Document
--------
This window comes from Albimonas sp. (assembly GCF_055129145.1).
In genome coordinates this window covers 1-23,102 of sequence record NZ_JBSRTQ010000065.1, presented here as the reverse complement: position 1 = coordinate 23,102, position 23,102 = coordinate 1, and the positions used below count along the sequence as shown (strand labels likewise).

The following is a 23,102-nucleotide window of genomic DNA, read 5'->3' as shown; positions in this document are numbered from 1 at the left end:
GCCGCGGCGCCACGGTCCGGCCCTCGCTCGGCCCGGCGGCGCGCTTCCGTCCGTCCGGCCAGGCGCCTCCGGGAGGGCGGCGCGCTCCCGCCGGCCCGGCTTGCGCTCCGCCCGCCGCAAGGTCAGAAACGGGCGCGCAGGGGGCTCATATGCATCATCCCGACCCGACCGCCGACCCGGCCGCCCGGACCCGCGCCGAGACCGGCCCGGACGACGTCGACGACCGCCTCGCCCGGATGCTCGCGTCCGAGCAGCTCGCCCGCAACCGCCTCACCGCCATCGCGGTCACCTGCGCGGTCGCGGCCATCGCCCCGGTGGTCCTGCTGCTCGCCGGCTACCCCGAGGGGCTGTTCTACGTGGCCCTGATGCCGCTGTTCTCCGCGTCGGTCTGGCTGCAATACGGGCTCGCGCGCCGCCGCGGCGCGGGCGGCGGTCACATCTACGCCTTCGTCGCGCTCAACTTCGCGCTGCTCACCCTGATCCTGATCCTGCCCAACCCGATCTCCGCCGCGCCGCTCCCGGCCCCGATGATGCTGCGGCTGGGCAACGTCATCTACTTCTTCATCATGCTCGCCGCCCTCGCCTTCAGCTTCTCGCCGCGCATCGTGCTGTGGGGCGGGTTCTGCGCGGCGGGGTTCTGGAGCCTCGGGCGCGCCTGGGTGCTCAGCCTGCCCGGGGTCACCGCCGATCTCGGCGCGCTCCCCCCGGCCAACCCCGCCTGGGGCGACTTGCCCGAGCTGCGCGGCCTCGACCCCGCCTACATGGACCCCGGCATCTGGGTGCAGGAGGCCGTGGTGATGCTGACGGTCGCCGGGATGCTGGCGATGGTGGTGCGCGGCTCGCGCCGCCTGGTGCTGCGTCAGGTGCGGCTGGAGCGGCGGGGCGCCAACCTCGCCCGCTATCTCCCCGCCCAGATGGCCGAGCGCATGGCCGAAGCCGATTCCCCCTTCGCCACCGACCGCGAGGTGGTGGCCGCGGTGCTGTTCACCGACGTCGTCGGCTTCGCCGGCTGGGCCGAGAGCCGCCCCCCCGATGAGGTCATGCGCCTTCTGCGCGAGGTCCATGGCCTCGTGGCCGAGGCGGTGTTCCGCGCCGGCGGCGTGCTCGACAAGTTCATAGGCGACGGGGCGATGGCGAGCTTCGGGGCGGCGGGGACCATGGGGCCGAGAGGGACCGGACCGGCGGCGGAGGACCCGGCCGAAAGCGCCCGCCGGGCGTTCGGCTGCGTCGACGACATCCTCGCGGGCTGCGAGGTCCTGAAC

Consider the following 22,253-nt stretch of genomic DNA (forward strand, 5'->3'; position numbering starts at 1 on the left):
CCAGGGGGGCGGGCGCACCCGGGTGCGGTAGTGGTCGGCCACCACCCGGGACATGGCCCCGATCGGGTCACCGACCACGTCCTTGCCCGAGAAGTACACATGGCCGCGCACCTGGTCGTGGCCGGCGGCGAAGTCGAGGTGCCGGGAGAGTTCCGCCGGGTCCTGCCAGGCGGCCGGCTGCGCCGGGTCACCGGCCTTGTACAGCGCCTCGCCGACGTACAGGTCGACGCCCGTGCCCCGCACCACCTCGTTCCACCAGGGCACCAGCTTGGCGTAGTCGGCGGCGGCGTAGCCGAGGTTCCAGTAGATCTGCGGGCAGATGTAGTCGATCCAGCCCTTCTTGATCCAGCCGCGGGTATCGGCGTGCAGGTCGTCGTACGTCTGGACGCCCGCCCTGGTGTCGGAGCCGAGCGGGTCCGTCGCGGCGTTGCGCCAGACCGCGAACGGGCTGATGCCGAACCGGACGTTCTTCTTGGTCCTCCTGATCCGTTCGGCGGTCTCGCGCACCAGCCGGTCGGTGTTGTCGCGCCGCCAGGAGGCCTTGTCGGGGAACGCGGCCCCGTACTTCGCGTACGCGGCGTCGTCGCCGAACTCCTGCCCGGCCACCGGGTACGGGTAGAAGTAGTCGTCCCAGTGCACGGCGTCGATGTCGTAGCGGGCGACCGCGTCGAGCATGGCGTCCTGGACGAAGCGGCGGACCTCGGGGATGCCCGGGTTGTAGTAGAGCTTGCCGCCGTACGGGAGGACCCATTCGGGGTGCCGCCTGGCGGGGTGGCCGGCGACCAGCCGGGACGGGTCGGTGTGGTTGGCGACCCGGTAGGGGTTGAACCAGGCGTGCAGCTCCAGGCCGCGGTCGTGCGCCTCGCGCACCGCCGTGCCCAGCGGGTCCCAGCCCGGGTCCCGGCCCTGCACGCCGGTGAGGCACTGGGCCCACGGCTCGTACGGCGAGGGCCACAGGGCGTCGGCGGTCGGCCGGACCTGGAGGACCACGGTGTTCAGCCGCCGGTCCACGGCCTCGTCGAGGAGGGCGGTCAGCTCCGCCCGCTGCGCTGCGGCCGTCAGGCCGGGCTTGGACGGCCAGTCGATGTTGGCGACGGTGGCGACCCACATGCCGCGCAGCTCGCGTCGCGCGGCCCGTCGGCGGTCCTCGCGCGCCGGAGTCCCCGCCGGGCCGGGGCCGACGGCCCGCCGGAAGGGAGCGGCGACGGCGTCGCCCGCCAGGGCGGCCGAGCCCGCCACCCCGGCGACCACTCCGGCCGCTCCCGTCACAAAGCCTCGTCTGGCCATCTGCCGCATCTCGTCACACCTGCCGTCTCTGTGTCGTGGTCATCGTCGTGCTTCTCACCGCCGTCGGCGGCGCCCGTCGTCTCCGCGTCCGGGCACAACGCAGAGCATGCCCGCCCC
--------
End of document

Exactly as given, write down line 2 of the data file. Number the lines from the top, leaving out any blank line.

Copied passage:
In genome coordinates this window covers 1-23,102 of sequence record NZ_JBSRTQ010000065.1, presented here as the reverse complement: position 1 = coordinate 23,102, position 23,102 = coordinate 1, and the positions used below count along the sequence as shown (strand labels likewise).